Living in the largest city in the United States, it’s no wonder I have buildings on the brain. Yet beyond my experiences amid the eccentric urban planning of the Bronx, Brooklyn’s broad diversity and Manhattan’s concrete canyons, the figure of the house has taken on a deeper significance in my work; as a teaching artist, I’ve noticed the omnipresence of the traditional square and triangle icon to designate home, seeing it in use all over the world, from my hometown in upstate New York to Port Elizabeth, Caserta and Brownsville. These factors, combined with an already-acute interest in the concept of home, have resulted in a body of work focused on houses as a recurrent symbol, used to evoke places both real and imagined. In my drawings I use the repetition of a single house - emblematic in some cases, drawn in specific detail in others - to create designs based upon a personal organizational structure. By using repetition in this way, I am able to create work which has a multifaceted sense of meaning and perception, creating playful associations within a map’s rigid lines, changing dramatically whether viewed up close or from a distance. Inspired by the controlled, methodical consistency of Minimalism, this body of work nonetheless proclaims that more is more, as the simple icon of a single house grows into a village, a sloping valley, a cluster of bees, a hole in the ground, a tall mountain, or a roaring gust of wind.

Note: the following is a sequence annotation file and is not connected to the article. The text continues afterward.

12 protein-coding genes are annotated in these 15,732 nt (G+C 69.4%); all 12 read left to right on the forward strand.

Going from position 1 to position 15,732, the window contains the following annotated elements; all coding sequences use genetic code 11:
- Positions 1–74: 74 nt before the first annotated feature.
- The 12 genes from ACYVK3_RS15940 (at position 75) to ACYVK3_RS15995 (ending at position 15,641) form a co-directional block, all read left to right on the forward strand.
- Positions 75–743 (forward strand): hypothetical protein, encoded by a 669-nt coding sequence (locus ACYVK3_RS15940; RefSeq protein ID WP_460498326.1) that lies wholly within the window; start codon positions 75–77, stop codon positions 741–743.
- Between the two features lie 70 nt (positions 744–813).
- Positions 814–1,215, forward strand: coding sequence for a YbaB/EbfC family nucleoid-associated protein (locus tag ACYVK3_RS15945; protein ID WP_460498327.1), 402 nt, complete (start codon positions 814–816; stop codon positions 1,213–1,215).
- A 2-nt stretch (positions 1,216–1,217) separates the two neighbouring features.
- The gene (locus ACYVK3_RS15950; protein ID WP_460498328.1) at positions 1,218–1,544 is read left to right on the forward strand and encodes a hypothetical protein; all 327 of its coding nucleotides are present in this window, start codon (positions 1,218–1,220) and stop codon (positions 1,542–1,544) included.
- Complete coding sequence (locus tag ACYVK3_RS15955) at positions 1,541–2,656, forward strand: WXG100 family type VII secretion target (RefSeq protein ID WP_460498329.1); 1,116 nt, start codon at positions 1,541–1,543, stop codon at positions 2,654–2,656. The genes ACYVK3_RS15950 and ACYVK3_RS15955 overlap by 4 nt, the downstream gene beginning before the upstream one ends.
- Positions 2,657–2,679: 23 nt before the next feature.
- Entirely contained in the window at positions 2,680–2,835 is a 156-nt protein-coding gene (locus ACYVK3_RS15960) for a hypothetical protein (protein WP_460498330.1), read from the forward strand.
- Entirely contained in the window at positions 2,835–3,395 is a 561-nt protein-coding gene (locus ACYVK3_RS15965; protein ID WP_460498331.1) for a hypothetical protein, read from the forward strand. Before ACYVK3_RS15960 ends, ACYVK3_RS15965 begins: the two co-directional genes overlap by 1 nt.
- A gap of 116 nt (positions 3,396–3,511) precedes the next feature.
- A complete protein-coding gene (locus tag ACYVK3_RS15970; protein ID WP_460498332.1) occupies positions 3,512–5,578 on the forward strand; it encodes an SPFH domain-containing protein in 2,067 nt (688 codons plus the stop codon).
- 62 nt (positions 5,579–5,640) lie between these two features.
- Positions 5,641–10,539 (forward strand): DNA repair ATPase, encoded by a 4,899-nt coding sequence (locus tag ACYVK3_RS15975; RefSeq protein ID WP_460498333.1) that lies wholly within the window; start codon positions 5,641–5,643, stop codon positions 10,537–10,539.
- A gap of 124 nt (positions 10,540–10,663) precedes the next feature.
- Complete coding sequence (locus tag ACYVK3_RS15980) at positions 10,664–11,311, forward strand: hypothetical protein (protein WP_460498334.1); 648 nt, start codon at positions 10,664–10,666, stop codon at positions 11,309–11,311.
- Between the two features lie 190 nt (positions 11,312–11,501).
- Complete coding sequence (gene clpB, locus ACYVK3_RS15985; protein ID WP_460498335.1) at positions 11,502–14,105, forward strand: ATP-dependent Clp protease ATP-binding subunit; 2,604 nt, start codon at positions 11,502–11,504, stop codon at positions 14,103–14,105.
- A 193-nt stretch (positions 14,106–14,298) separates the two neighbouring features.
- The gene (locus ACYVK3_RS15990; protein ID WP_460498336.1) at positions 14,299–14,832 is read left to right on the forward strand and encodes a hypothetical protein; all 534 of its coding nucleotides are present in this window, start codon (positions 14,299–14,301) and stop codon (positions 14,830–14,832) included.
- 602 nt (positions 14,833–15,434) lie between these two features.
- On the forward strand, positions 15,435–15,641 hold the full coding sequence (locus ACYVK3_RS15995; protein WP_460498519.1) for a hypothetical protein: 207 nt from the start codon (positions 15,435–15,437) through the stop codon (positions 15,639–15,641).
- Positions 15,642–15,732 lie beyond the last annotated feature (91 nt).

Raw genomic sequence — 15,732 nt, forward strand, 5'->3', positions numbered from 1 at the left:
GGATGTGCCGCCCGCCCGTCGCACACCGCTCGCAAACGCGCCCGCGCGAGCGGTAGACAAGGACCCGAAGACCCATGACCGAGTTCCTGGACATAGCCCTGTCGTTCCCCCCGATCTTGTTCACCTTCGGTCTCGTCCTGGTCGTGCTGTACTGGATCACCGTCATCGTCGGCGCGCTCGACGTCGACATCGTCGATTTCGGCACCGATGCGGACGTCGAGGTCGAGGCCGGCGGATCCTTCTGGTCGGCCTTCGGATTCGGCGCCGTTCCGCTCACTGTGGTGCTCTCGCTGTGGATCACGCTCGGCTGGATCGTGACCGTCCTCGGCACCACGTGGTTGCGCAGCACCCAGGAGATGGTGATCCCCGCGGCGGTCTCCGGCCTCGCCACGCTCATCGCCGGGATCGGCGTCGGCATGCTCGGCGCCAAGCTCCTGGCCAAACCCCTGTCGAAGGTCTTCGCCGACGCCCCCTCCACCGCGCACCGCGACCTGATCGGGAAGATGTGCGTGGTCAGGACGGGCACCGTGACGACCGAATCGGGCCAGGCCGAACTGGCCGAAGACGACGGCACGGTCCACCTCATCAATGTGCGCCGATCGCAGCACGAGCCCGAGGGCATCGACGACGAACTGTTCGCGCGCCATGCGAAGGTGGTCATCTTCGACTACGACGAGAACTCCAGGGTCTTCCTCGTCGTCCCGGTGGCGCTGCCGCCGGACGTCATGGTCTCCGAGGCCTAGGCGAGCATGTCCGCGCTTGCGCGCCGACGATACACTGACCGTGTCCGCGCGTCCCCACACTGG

I am currently developing three bodies of work simultaneously. In the Reliquary/Relics series, a set of mixed-media artworks focused on the subjective nature of maps, I utilize repetition, collage and the traditional triangle/square icon as a shorthand symbol of home. Here I have sought to reinterpret the supposedly neutral spaces present in the maps, bringing out dormant concepts buried within them, drawing on impressions of place and memory. The Eternal Return series explores layering and space with specific houses draw into fluid new sequences and shapes. In this series I seek to release these structures from the strict, ordered grids within which they are normally immured, exploiting the sameness inherent to these identical structures to help them break free from their status as flat, everyday landscapes, unleashing the unique beauty contained inside each and every home. In Dwelling, my newest project, I’m working digitally with found vintage images, incorporating those images into jarring new contexts that emphasize their familiarity while twisting it to discomfiting new ends. My goal is to take pictures of various origins, eras and places, and reorient their meanings by placing them together in spare, collage-like settings which accentuate negative space, creating surreal new worlds that make the images look as though they have always belonged together. In doing so, I continue to pursue the same goals as the previous two series, startling viewers into taking a closer look at both the work itself, and the formerly familiar elements of which it is composed.